How to Use Decision Trees to Make Better Business Decisions
Whether you’re a big firm or a new startup, your success will depend on team members making the right choices and decisions all the time.
Decisions can vary and make or break brands. Sometimes, decision-making is about deciding between big ideas, such as where to build company headquarters. Other times, the stakes are smaller, like which tool to buy for social media.
Whether your decisions are big or small, decision tree analysis can help you explore options and achieve the solution you desire.
This article will walk you through how using decision trees can benefit you and how you can make some for your business profitable and invoice your customers in second by invoice format.
How to Create Decision Trees?
Listed below are the four steps to creating and using a decision tree diagram template:
Start with a Decision
In a “root node” box, enter the decisions you want to make. Let’s say you’re considering whether to make an in-house customer service department or outsource it. If that’s the case, the root node could be: ‘how to deploy customer support and service?’
Utilize “connectors” to list options and attach them to “root node” using “branches”. Considering the above example, the connectors can be “outsourced” or made “in-house”.
Put It to the Test
Apply a similar test to all options. For instance, when using a “leaf node” connected to “branches,” you may ask, “is it cost-effective?”
Here are a bunch of other questions to ask:
- How much practice and training does it need?
- Will it increase customer satisfaction?
- How much direct oversight do we have?
Make sure to write conclusions at the end-point of every question. You can also demonstrate risks in decisions by displaying low, medium, or high probability.
In What Ways Can Decision Trees Be Used for Business Decisions?
The good news is that the decision-making process doesn’t have to be manual; using a decision tree template makes the process a whole lot easier.
Once you have a running template, decision trees can help you with the following:
Explore Alternative Options
A decision tree lets you find possible alternative actions based on your desired outcome.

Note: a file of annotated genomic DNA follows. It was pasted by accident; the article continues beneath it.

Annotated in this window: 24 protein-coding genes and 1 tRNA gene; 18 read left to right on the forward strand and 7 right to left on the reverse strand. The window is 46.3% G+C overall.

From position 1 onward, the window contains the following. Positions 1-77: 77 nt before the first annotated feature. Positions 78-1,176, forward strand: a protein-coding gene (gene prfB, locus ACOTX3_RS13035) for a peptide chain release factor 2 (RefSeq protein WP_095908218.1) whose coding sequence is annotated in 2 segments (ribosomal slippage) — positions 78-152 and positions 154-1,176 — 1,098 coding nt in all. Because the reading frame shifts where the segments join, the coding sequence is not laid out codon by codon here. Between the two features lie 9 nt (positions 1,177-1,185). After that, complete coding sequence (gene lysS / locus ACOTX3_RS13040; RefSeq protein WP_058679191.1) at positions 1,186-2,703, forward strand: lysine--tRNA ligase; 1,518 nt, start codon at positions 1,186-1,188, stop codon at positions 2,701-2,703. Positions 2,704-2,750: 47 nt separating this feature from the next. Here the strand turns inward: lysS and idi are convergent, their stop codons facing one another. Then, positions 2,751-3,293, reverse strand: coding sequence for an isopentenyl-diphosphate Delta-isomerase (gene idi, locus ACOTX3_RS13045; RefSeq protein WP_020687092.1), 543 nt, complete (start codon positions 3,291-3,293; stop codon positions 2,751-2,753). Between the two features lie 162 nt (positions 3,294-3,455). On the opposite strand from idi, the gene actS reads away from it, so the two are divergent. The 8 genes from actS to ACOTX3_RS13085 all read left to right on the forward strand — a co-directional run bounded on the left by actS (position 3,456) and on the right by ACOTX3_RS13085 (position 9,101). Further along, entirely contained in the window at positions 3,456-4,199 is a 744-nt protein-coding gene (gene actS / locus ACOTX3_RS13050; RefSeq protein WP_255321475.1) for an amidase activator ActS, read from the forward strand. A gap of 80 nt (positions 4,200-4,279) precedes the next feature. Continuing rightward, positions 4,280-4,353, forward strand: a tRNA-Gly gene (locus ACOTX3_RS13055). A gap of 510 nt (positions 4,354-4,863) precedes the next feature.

For instance, you want to explore if it would be a good idea to develop a new line of products or continue with the same existing products. In this case, your decision tree could have two straight lines leading from the main trunk, which are further divided into the pros and cons of each branch (depicting the two options), representing the decision to proceed with new products or not.
Get Insights Into Events
Any occurrence that is outside your control and happens as a result of your actions is an event.
Continuing the example above, the decision to develop a new product line could result in a runaway success, or you could have failed products at your hand. These two possibilities could be depicted by two further straight lines emerging from the branches we drew earlier.
See All Possible Outcomes
The outcomes are the results of the decision you make, built on the probability of the occurrence of a particular event.
For example, you might have to invest $1 million to develop a new product line if you do decide to go that route. Your probability of generating profits is nearly 75%.
So you have a 75% chance of recovering more than your investment and a 25% chance of losing out on new products. But there’s also a third option, i.e., a 100% chance of not making any additional profits if you give up the idea of a new lineup.
Despite limitations, decision tree analysis is a tool you require to make crucial decisions. Try it if you manage a team, benefit from good visual representation, or are struggling with uncertainty and indecision.
You’ll feel more confident knowing you have weighed various options carefully and made a decision backed by reliable data.
So, use decision tree creators to help you find the perfect option among several alternatives. The decision tree brainstorming methods also work very well as a documented record of the inputs available to you at the time of decision making, so you can revisit your decision trees later and adjust the results as and when new info comes in.